Alice Urbach’s Stolen Cookbook

The bestseller by a society caterer and celebrity chef in interwar Vienna was aryanized, her name erased from history. Now, a century later, her granddaughter reveals her story.

In the summer of 1949, eleven years after she had been forced to flee Vienna, Alice Urbach returned to her hometown. Wandering the streets, she stopped in front of a bookstore, where a book in the window caught her eye.  She flipped through the pages. No doubt.: This was her book, So kocht man in Wien. On the cover, though, was a different name.

In her family’s kitchen growing up, there had always been two versions of this cookbook, recalls Karina Urbach, granddaughter of Alice Urbach. It wasn’t until the historian came across old letters from her grandmother that she did what many of her colleagues regard as a “serious criminal offense”: She researched her own family history.

In Das Buch Alice: Wie die Nazis das Buch meiner Großmutter raubten, she tells the story of her grandmother, a Viennese culinary celebrity of the interwar period and owner of the town’s most renowned cooking school. In 1935, she published “So kocht man in Wien”, an “excellent cooking and housekeeping book,” its “recipes taking account of genuine Viennese taste,” according to an enthusiastic critic or the day.

It was an instant bestseller. And for her publisher, it was too precious to give up – even after the Nazis had forbidden the sale of Jewish authors. Alice Urbach made way for Rudolf Rösch, described as a Viennese “master chef and member of the Reich’s Nutrition Council.”  

Her granddaughter shows some understanding for the publishers: They had to think economically, after all. She is infuriated, however, with their post-war behavior. After she had uncovered the theft of her book, Alice Urbach confronted her publisher. Hermann Jungck, manager since 1937, turned a deaf ear to her claims.  She no longer had “a right to her book,” he said, having received a “one-time honorarium” – a subterfuge, ignoring the persisting copyright. In a commemorative publication from 1974, Jungck claimed that Rösch had “revised and modernized” the book in 1938. 

That was an “outright lie,” writes historian Urbach. The book had been published only three years earlier. Also, her grandmother was a forward-thinking woman, obviating the need for any “modernization,” a reality that a comparison of the two editions makes clear

What she wanted now, the historian made clear, was to set the record straight.  “I don’t want financial compensation,” she told German magazine Der Spiegel in October.“ I want the publishing company to admit what they’ve done to Alice.” 

(C) Privatarchiv

Necessity, the Mother of Invention

After the death of her gambler-husband in 1920, Alice Urbach found herself broke and on her own with two little boys. Forced to make her own living, she chose what she loved most. “Her dream was to become a second Anna Sacher, or at least open a small restaurant,” writes her granddaughter. With the economic recovery in the early 1920s, sumptuous dinner parties were back and a new stratum of house wives and working-women needed to up their cooking skills. Alice Urbach saw her chance.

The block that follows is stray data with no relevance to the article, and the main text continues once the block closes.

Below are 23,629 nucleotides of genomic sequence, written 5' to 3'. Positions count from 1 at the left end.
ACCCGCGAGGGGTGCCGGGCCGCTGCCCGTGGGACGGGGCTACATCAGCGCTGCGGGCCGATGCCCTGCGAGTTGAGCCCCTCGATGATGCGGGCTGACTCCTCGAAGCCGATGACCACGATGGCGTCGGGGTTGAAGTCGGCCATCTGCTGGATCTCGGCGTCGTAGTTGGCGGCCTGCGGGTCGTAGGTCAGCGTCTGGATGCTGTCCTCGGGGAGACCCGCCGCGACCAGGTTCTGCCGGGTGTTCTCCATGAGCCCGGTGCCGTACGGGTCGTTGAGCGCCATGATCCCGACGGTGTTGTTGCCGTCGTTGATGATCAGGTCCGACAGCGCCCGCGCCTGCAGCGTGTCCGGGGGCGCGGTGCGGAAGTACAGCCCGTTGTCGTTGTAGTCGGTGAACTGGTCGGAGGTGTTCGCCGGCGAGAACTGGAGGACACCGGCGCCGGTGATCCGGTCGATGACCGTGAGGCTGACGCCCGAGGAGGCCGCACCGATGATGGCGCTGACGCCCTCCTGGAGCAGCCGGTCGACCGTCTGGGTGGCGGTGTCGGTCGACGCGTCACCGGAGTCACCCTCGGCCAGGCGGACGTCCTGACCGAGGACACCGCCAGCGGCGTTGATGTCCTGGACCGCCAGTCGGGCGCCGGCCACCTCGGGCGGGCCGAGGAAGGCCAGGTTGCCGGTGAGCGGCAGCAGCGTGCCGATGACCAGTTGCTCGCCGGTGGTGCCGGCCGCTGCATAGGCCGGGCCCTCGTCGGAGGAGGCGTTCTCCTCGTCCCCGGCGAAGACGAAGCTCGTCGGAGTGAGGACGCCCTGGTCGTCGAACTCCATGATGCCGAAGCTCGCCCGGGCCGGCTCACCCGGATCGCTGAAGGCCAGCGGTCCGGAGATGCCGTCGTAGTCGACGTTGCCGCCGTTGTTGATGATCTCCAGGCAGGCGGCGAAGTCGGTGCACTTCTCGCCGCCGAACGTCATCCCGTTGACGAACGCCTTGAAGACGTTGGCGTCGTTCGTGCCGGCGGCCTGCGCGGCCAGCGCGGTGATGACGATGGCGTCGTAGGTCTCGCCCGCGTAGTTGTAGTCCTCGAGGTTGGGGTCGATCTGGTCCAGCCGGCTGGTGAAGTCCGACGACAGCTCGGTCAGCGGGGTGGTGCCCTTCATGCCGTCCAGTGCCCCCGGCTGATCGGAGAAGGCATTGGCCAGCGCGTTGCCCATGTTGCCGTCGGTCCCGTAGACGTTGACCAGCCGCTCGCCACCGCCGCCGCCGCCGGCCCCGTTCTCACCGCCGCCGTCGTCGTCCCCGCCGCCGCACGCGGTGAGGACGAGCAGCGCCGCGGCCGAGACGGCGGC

Her innovative catering style – one of her inventions being “bridge-bites”, nibbles that could be eaten single-handed while playing cards – led to cookery classes, where she taught all kinds, including “actresses, noblewomen and even a few men,” as she wrote in her memoirs. She also gave lectures on modern housekeeping and wholesome diets and started Vienna’s first food delivery service. 

With the publication of “So kocht man in Wien” in 1935, she was at the height of her career.

At least 60% of the Nazi version is plagiarized, reckons her granddaughter,. Unwelcome passages not in line with the Nazi ideology were erased or replaced. While Urbach spoke of the Viennese cuisine as a “colorful mix of nationalities,” Rösch’s preface praised the “culinary mastery” that one performs in the “second largest city of the Reich.” Most chapters as well as all the photos, however, were simply lifted whole.

Alice was far from alone. “There are myriad cases like my grandmother’s,” writes historian Karina Urbach. The intellectual property of Jews was depicted as “inferior” and yet the Nazis happily stole it, just like other Jewish possessions. To this day, there has never been any scholarly investigation. “The topic simply doesn’t exist in research,” she writes. Still in 2019, Die Presse wrote about the once famous “bridge-bites,” falsely attributing them to Rösch. The story of Alice Urbach, culinary pioneer and entrepreneur, had disappeared from history.

Her grandmother grieved deeply the loss of her book, writes Urbach. Growing up in a Jewish family, accustomed to deprivation and animosity, it was her pride and joy, her “third baby”, she used to call it, something she thought couldn’t be taken away from her.

“The only thing we’re still hoping for is that after more than 80 years, Alice will be named sole author of her work,” writes Karina Urbach at the end of her book.

Shortly after Das Buch Alice was released in September, the heirs of her grandmother’s publisher succumbed and reassigned the rights to her family. They now intend to publish the book in an open-access-version: „So kocht man in Wien“ – by Alice Urbach. 

Her „third baby“ belongs to her again.

Verena Mayer
After falling in love with the city on an Interrail trip over 10 years ago, Verena is finally living in Vienna. She’s an editorial intern at Metropole and about to finish her master's degree in journalism at Deutsche Journalistenschule in Munich. Her favorite topics include food, culture & people.

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